Not all business goals are created equal, so getting this aspect of your business right will help you fast-track success, bringing balance to your work and personal life.
If you’re the owner of a new business, you know that getting effective information and expertise is vital. Relying simply on your own natural entrepreneurial talent, energy and luck isn’t going to be enough to reach your goals.
You need the right support to avoid making costly mistakes and start working towards your vision.
Choosing the right goals for your business and understanding your own goal-setting type are key to this.
All business owners have natural strengths and weaknesses and are therefore naturally inclined to favour some types of goal setting over others.
A process-focused business owner will favour setting operational goals, while a ‘big-picture’ owner is more likely to set ambitious, long term goals.
None are “better” than the others, but it’s important to identify what type of goal setter you are so you can determine which objectives will work best for you and your business.
In this blog we define the most commonly recommended types of business goals and show you how to better understand your own style when setting objectives. You’ll then be able to easily select the best goals for your business, driving you towards success.
Here are five key things to consider when setting business goals:
Set professional and personal goals
Work out what your most important priorities are in life and then set your business goals around these.
For example, do you want to be more creative, have more flexible work hours, gain a new qualification or spend more time with your family? Cast your mind back to when you started your business and what motivated you to do so.
Naturally you’ll also have a number of business-specific goals such as sales targets, turnover and customer base but these are only part of the picture.
Make a deadline
When defining your personal and professional goals, categorise each into short or long-term goals. This will motivate you to start making them happen.
Go one step further by breaking each of these down into specific time-frames and then smaller, more achievable steps.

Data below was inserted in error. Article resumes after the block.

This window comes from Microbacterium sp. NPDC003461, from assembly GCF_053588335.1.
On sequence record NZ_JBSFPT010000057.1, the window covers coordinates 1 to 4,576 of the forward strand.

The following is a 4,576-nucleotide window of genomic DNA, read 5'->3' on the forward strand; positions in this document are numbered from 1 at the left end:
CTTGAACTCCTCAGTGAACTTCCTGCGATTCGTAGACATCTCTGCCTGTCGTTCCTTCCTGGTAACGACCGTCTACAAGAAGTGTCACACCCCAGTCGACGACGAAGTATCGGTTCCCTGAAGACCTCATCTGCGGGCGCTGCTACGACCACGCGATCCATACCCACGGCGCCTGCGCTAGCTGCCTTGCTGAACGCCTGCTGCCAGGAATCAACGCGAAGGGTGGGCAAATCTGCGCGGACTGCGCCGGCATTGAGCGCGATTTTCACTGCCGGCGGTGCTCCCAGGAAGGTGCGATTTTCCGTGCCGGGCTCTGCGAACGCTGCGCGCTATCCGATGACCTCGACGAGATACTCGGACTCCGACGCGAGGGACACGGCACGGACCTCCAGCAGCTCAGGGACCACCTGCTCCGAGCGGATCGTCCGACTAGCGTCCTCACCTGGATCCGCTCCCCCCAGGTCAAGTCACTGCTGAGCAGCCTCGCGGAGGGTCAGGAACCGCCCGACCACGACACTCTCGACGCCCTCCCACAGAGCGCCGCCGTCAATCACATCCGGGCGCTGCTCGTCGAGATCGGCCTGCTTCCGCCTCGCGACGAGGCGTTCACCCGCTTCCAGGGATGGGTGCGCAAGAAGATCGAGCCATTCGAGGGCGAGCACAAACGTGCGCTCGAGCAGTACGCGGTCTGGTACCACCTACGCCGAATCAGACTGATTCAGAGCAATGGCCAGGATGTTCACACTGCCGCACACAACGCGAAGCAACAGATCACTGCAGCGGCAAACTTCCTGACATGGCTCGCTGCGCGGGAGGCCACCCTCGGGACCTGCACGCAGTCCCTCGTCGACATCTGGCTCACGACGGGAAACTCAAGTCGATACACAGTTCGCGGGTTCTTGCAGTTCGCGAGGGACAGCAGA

For short-term goals, add a deadline and monthly or even weekly goals. Long-term goals such as reaching a specific turnover or retiring, can be broken down into deadlines likely to be between one and 10 years.
Focus on what you can control
Your goals will be made up of outcome and process objectives.
The first are directly related to results that reflect your long-term visions, while the latter are related to things you can control that will help you get there.
For example, your outcome goal is to grow your customer base by 100% in three years and the process goals for this include sending out a specific number of proposals every week, following up with potential customers daily and growing your social media channels.
Simply saying “I want to increase profit” is too vague. To achieve your goals, you first need to make them specific enough to track and measure.
These will include quantitative goals, such as get five new customers each month and qualitative goals, such as improve my work-life balance.
One way of measuring qualitative goals is to use a scale. Rate your current work-life balance and then reassess this a month later after making relevant changes.
Dream big, and be realistic
Dreaming big can be hugely motivating and defines what you ultimately want to achieve.
However, these should be balanced with more realistic milestones you can tick off along the way. Approaching goal setting in this way will build your confidence and give you plenty to celebrate during the journey.
Setting business goals is about creating a plan that will put you on the path towards success - whatever that means to you. Of course, this is what we’re all about at RightWay - providing support to NZ business owners is our own long-term goal, and mission.
Understanding your natural approach and what you need to consider during the process will ensure you set the right goals for this outcome.